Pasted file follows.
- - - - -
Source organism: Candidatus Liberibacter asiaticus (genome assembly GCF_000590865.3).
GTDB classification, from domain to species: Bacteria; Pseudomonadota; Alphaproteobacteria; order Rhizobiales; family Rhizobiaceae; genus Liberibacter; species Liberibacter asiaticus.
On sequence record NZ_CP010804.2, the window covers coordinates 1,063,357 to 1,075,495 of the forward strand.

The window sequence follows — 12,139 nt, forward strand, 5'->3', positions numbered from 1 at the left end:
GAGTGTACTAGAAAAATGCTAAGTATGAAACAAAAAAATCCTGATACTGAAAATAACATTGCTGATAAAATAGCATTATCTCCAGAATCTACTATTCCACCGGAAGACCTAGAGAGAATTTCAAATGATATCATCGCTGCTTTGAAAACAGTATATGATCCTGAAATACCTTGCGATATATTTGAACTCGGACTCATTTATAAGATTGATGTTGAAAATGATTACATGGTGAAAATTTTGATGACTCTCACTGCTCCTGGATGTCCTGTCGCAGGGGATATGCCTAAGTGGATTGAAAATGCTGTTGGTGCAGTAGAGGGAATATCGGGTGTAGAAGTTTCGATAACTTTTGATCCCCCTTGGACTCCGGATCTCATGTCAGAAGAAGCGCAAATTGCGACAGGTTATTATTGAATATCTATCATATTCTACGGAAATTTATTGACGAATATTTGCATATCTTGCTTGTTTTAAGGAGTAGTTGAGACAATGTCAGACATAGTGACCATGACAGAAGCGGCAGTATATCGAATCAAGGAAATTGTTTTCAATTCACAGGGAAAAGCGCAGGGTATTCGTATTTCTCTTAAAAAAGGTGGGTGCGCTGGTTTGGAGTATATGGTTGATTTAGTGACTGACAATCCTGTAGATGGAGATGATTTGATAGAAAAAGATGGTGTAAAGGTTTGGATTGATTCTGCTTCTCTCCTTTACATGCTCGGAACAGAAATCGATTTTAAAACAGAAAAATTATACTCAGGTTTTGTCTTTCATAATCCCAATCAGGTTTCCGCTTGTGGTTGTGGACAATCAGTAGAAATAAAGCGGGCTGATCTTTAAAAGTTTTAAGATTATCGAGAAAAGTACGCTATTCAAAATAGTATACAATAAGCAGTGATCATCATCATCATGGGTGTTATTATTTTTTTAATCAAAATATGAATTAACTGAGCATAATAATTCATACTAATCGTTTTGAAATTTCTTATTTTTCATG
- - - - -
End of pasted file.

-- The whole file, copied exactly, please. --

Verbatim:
Source organism: Candidatus Liberibacter asiaticus (genome assembly GCF_000590865.3).
GTDB classification, from domain to species: Bacteria; Pseudomonadota; Alphaproteobacteria; order Rhizobiales; family Rhizobiaceae; genus Liberibacter; species Liberibacter asiaticus.
On sequence record NZ_CP010804.2, the window covers coordinates 1,063,357 to 1,075,495 of the forward strand.

The window sequence follows — 12,139 nt, forward strand, 5'->3', positions numbered from 1 at the left end:
GAGTGTACTAGAAAAATGCTAAGTATGAAACAAAAAAATCCTGATACTGAAAATAACATTGCTGATAAAATAGCATTATCTCCAGAATCTACTATTCCACCGGAAGACCTAGAGAGAATTTCAAATGATATCATCGCTGCTTTGAAAACAGTATATGATCCTGAAATACCTTGCGATATATTTGAACTCGGACTCATTTATAAGATTGATGTTGAAAATGATTACATGGTGAAAATTTTGATGACTCTCACTGCTCCTGGATGTCCTGTCGCAGGGGATATGCCTAAGTGGATTGAAAATGCTGTTGGTGCAGTAGAGGGAATATCGGGTGTAGAAGTTTCGATAACTTTTGATCCCCCTTGGACTCCGGATCTCATGTCAGAAGAAGCGCAAATTGCGACAGGTTATTATTGAATATCTATCATATTCTACGGAAATTTATTGACGAATATTTGCATATCTTGCTTGTTTTAAGGAGTAGTTGAGACAATGTCAGACATAGTGACCATGACAGAAGCGGCAGTATATCGAATCAAGGAAATTGTTTTCAATTCACAGGGAAAAGCGCAGGGTATTCGTATTTCTCTTAAAAAAGGTGGGTGCGCTGGTTTGGAGTATATGGTTGATTTAGTGACTGACAATCCTGTAGATGGAGATGATTTGATAGAAAAAGATGGTGTAAAGGTTTGGATTGATTCTGCTTCTCTCCTTTACATGCTCGGAACAGAAATCGATTTTAAAACAGAAAAATTATACTCAGGTTTTGTCTTTCATAATCCCAATCAGGTTTCCGCTTGTGGTTGTGGACAATCAGTAGAAATAAAGCGGGCTGATCTTTAAAAGTTTTAAGATTATCGAGAAAAGTACGCTATTCAAAATAGTATACAATAAGCAGTGATCATCATCATCATGGGTGTTATTATTTTTTTAATCAAAATATGAATTAACTGAGCATAATAATTCATACTAATCGTTTTGAAATTTCTTATTTTTCATG